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Writer’s Study: George Orwell’s Keep the Aspidistra Flying

In this week’s Dispatches from The Secret Library, Dr Oliver Tearle reviews Orwell’s early novel about the struggles of the writer

Depending on your tastes, you can blame or congratulate George Orwell for Wetherspoons. When Tim Martin founded his chain of British pubs in the late 1970s, he took as his inspiration – a sort of unofficial literary blueprint, if you will – an essay of Orwell’s, ‘The Moon under Water’, published in the London Evening Standard in 1946. To this day, a number of Wetherspoon pubs are named The Moon under Water in honour of Orwell’s think piece, including the one in my hometown, Milton Keynes.

Although principally known for his last two novels about totalitarianism, Animal Farm and Nineteen Eighty-Four, and for his political essays about big questions surrounding nationalism, fascism, and Communism, George Orwell also wrote well about petty poverty, the writer’s life (see his ‘Confessions of a Book Reviewer’, also from 1946), and the English obsession with money, usually with having too little of it. Read the rest of this entry

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The Worst Poem Ever Published: Theo Marzials’ ‘A Tragedy’

In this week’s Dispatches from The Secret Library, Dr Oliver Tearle pays tribute to a truly remarkable bad Victorian poet

William McGonagall. Julia A. Moore. Alfred Austin. Bad poetry has its own canon, a sort of dark reflection or negative of the other, more salubrious canon comprising Shakespeare, T. S. Eliot, Emily Dickinson. And in its own way, the canon of bad verse is just as difficult to join as the good one: it takes a certain peculiar combination of self-belief, metrical tone-deafness, artistic ambition, and – perhaps most importantly – utter lack of self-awareness to produce a remarkable bad poet. A notably bad one, we might say. One poet who should be in the bad canon, but is often overlooked alongside McGonagall et al, is Theo Marzials (1850-1920).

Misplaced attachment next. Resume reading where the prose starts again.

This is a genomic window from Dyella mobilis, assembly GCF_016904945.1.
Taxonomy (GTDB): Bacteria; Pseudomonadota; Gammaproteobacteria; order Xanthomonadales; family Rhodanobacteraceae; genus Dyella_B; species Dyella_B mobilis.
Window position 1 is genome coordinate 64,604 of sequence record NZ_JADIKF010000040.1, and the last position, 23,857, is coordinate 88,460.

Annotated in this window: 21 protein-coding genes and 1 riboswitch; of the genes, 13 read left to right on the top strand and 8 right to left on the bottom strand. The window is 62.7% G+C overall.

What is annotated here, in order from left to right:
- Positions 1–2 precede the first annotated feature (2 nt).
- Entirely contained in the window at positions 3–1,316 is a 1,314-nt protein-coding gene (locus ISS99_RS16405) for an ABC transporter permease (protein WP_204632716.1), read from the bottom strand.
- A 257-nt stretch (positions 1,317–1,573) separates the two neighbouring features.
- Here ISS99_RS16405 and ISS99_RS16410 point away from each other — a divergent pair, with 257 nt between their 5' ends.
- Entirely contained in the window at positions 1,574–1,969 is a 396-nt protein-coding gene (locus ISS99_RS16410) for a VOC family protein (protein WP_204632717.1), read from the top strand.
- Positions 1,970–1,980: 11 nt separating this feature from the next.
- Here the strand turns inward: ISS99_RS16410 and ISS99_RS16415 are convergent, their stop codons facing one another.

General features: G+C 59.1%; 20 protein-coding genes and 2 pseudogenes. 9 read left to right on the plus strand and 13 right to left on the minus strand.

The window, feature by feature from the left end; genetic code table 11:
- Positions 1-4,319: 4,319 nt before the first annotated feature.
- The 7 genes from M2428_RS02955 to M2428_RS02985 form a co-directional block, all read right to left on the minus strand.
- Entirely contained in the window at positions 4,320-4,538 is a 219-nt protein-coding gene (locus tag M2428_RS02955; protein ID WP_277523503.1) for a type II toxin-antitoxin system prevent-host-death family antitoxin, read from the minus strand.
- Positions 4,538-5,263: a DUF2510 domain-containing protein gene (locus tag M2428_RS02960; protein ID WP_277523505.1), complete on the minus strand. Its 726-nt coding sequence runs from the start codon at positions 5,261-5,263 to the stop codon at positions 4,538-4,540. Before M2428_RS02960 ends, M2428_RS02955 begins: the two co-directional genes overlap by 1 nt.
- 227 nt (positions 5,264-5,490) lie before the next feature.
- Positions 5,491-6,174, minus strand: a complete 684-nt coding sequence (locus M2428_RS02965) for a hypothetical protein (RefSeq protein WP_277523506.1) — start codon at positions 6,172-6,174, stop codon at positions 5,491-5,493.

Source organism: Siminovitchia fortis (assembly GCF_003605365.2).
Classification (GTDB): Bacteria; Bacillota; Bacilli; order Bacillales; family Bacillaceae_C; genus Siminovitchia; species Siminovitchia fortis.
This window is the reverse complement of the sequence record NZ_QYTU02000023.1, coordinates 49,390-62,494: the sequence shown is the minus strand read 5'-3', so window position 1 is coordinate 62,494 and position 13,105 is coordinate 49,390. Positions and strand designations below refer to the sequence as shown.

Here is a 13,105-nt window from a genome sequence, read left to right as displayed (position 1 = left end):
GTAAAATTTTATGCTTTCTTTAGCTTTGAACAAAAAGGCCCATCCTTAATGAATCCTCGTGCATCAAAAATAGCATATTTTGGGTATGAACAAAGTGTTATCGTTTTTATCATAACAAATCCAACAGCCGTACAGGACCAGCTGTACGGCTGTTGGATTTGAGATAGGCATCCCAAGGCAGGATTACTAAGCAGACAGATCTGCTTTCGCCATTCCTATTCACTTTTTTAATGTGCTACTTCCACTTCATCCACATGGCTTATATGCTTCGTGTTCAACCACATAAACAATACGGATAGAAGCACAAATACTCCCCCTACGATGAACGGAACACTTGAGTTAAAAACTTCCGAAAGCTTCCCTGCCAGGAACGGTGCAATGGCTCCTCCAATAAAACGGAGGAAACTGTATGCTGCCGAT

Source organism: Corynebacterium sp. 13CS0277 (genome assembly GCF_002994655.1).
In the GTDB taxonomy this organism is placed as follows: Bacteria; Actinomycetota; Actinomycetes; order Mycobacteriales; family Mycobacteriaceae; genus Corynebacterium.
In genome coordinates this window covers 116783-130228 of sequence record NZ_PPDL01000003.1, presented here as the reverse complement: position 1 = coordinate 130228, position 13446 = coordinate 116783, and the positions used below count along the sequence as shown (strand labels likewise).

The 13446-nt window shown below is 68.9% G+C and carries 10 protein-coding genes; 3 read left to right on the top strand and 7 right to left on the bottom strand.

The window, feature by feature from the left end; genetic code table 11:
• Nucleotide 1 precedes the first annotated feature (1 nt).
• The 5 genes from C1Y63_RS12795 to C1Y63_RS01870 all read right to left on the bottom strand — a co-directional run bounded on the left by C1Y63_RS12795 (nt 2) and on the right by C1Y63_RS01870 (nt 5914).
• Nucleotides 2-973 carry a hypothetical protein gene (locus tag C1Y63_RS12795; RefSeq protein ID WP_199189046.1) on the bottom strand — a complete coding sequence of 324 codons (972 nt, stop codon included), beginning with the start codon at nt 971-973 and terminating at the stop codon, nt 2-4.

Marzials was a British composer, singer, and poet who was born Théophile-Jules-Henri Marzials. As well as his musical work, he was also the author of a poetry collection, the wonderfully named The Gallery of Pigeons and Other Poems (1873). It is in The Gallery of Pigeons that we find Marzials’ masterpiece, if that is quite the word: the poem ‘A Tragedy’, which is more of a farce than a tragedy, although undoubtedly its claim to being a tragedy is rather tragic. Here is the poem, reproduced in full:

A Tragedy

Death!
Plop.
The barges down in the river flop.
Flop, plop. Read the rest of this entry

Journeying through Language: Around the World in 80 Words

In this week’s Dispatches from The Secret Library, Dr Oliver Tearle enjoys a world tour of the English language courtesy of Paul Anthony Jones’s new book

They say you should never judge a book by its cover, but ‘they’, of course are wrong. They’re especially wrong in the case of Paul Anthony Jones’s books of language trivia, which are becoming as much of an annual event – at least at IL Towers – as Jools’s Hootenanny or eating too much Christmas dinner. Last year’s book was a year’s guide to the English language – a yearbook of forgotten words, going through the calendar from 1st January to 31st December – and sported a beautifully designed cover that made it equally ideal for putting on show on the coffee table as hiding away as a private pleasure in the smallest room. And Jones’s new book, Around the World in 80 Words: A Journey Through the English Language (Elliott and Thompson), which is a geographical rather than chronological journey through the English language, sports an equally delightful blue-and-gold cover which matches perfectly the glittering facts to be found within. Read the rest of this entry